Automobile business stalls in Vietnam hub

Thanh Nien News

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A sales assistant cleans dust off a car at a an auto salon in Ho Chi Minh City. Photo courtesy of Tuoi Tre

Automobile sales in Ho Chi Minh City have been cascading as producers say they’ve not cleared a single item over the past month.
A report from the Vietnam Automobile Manufacturers Association showed that sales in February dropped 46 percent from the previous month to 4,509. The number of imported cars dropped 33 percent from January and those assembled in Vietnam 34 percent, Tuoi Tre newspaper reported.
Many members said some product lines had received no purchases at all in February.
A source from GM Vietnam, a subsidiary of the GM Korea Company, said it only sold eight cars from a Chevrolet line introduced last October in January, and one in February.
The Escape store at Ford Vietnam also went without sales in February, as did the Civic 1.8 MT and Accord lines at Honda Vietnam.
Vietnamese firm Truong Hai meanwhile could not sell a single Forte or Mazda CX5 last month.
General director of a VAMA member company said the firm had basically survived February and March on maintenance services only.
The source said consumers might be tightening their pockets after holiday spending during Tet (Lunar New Year) in late January and early February.
Second-hand car salons are also empty of customers.
At one on Pham Hung Street, the workers' only job recently has been dusting unsold cars.
Khac Thao, owner of another dealership, said he only sold three cars in February, which is “a significant drop” from before Tet.
“Dealers come to offer old cars every day but I can’t sell, so I dare not buy more.”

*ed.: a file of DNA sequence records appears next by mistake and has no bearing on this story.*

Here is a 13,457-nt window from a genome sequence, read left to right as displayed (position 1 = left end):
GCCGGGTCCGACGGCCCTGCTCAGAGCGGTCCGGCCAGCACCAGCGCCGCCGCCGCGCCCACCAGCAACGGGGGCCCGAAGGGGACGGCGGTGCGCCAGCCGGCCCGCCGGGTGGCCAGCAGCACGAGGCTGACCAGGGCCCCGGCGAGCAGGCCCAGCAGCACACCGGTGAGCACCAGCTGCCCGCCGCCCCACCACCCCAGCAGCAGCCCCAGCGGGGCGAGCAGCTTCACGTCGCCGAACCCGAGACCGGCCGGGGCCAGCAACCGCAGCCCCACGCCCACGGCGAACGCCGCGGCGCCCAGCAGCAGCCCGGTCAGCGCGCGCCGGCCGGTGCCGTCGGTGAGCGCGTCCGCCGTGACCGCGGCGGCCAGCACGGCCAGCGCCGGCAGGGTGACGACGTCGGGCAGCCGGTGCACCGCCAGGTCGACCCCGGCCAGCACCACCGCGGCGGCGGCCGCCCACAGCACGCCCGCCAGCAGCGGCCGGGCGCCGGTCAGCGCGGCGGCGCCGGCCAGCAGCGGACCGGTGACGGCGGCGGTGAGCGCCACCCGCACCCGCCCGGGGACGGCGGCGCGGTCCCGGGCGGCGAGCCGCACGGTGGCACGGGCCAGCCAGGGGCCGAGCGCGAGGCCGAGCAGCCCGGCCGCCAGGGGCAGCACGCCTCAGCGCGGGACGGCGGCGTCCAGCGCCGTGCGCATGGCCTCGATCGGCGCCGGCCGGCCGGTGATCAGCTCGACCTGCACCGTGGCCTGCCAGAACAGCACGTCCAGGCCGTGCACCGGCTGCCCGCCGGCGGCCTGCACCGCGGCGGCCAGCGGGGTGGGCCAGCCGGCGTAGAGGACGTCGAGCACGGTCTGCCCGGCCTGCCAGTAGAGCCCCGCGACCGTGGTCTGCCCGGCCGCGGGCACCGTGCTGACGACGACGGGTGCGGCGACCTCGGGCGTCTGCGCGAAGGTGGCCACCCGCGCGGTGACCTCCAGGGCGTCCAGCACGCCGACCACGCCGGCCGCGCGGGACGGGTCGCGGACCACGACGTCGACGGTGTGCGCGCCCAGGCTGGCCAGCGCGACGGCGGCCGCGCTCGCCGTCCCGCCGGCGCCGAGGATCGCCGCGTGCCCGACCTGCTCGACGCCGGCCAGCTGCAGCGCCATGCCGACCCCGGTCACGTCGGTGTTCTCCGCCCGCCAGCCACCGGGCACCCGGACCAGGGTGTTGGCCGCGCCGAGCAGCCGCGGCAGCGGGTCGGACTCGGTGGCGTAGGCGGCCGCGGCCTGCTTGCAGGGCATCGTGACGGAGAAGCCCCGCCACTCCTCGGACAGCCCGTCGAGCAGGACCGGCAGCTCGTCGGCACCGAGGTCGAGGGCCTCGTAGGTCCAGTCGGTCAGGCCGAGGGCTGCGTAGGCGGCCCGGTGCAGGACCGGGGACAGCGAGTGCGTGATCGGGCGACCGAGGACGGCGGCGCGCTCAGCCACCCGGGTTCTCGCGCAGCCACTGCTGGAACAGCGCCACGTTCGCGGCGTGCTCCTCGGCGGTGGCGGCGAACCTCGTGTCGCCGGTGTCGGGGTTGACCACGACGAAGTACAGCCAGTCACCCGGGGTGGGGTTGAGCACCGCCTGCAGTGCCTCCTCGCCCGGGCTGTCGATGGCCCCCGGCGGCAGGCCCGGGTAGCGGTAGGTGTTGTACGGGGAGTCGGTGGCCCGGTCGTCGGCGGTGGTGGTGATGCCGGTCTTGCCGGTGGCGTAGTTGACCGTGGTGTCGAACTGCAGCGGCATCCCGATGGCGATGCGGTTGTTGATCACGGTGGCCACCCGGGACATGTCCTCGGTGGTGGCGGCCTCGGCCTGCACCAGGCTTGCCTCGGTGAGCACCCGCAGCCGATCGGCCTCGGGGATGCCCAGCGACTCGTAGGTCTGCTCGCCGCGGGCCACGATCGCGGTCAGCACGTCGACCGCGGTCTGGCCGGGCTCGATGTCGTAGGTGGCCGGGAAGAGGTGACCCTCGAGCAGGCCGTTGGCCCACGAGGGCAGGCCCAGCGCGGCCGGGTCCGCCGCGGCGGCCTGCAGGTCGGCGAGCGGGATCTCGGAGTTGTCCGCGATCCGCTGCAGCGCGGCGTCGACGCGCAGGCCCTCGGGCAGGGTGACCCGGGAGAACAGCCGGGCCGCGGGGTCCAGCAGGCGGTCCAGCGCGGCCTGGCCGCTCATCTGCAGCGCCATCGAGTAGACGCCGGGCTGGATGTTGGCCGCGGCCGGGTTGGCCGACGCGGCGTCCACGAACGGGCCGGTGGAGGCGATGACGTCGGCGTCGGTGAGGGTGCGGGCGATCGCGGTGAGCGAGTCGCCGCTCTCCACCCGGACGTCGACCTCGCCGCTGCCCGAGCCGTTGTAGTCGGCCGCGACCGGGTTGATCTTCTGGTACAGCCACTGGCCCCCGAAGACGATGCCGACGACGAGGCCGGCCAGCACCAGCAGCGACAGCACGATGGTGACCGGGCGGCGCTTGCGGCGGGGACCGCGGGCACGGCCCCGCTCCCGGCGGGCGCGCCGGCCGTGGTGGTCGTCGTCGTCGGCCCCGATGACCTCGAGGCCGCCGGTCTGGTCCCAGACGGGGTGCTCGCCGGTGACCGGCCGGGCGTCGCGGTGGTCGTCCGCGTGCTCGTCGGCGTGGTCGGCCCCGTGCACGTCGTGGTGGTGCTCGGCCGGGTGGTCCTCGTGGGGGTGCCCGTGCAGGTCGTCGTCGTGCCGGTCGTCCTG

But the man who has eight years in the business said it wasn't like the problem started yesterday, but it has been getting worse over the past three years.
His colleague Le Duc Toan said the number of buyers has fallen to one third of that before the Lunar New Year, so he’s no longer keen on buying from dealers, possibly only those that are VND700 million or less as they would sell more easily.
Second-hand car investors said they are doing business with bank loans at the interest of 1-1.2 percent a month, not to mention rent of VND20-40 million a month, plus utility bills and staff wages, so slow sales could easily put them in the red.
“If we cannot clear a car that we buy from dealers in three or four months, we surely lose. So we’d immediately take a deal that gives VND5 million profit,” a salon owner said.
Do Minh Ho Hai, director of Xuyen Viet Company which runs a forum that advertises second-hand cars, said he’s received more cars for sale since February. “Normally the forum receives around 40 cars for sale a month, but it has jumped to nearly 70.”
A slow economy plus increasing gasoline prices have prompted many transporters in Da Nang to sell their trucks, though buyers are few.
The vehicles are on show in large amounts on many streets around the central hub, some of them carrying license plates from nearby Quang Ngai Province and Hue.
An interested person stops by once in a while but hardly ever does a transaction occur.
Hung, the owner of a transport business on Ngo Quyen Street, said transporters could hardly survive this stagnant economy, so many had decided to sell their means of business, just like he did.
He’s been trying to sell a one-ton truck he bought at VND270 million several years ago for VND80 million.
“The business saved me some money in the beginning. But it got so bad around a year ago.”

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